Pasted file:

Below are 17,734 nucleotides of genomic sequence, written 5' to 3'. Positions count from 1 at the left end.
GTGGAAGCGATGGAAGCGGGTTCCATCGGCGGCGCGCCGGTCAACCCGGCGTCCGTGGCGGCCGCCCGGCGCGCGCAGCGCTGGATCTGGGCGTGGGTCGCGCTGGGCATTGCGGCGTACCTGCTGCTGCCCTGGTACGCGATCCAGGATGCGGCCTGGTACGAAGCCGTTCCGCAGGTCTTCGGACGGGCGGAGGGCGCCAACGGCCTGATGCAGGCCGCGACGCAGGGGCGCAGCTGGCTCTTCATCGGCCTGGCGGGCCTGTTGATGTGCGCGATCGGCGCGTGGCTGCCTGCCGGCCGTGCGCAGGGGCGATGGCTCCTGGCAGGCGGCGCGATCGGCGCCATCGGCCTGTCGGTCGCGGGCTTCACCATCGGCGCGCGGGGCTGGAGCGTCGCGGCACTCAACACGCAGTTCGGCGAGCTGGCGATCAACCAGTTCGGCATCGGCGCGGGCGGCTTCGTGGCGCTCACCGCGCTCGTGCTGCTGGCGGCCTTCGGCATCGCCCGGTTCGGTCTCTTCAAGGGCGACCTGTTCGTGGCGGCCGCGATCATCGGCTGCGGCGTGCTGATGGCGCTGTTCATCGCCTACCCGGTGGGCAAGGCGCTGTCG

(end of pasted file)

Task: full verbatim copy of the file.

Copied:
Below are 17,734 nucleotides of genomic sequence, written 5' to 3'. Positions count from 1 at the left end.
GTGGAAGCGATGGAAGCGGGTTCCATCGGCGGCGCGCCGGTCAACCCGGCGTCCGTGGCGGCCGCCCGGCGCGCGCAGCGCTGGATCTGGGCGTGGGTCGCGCTGGGCATTGCGGCGTACCTGCTGCTGCCCTGGTACGCGATCCAGGATGCGGCCTGGTACGAAGCCGTTCCGCAGGTCTTCGGACGGGCGGAGGGCGCCAACGGCCTGATGCAGGCCGCGACGCAGGGGCGCAGCTGGCTCTTCATCGGCCTGGCGGGCCTGTTGATGTGCGCGATCGGCGCGTGGCTGCCTGCCGGCCGTGCGCAGGGGCGATGGCTCCTGGCAGGCGGCGCGATCGGCGCCATCGGCCTGTCGGTCGCGGGCTTCACCATCGGCGCGCGGGGCTGGAGCGTCGCGGCACTCAACACGCAGTTCGGCGAGCTGGCGATCAACCAGTTCGGCATCGGCGCGGGCGGCTTCGTGGCGCTCACCGCGCTCGTGCTGCTGGCGGCCTTCGGCATCGCCCGGTTCGGTCTCTTCAAGGGCGACCTGTTCGTGGCGGCCGCGATCATCGGCTGCGGCGTGCTGATGGCGCTGTTCATCGCCTACCCGGTGGGCAAGGCGCTGTCG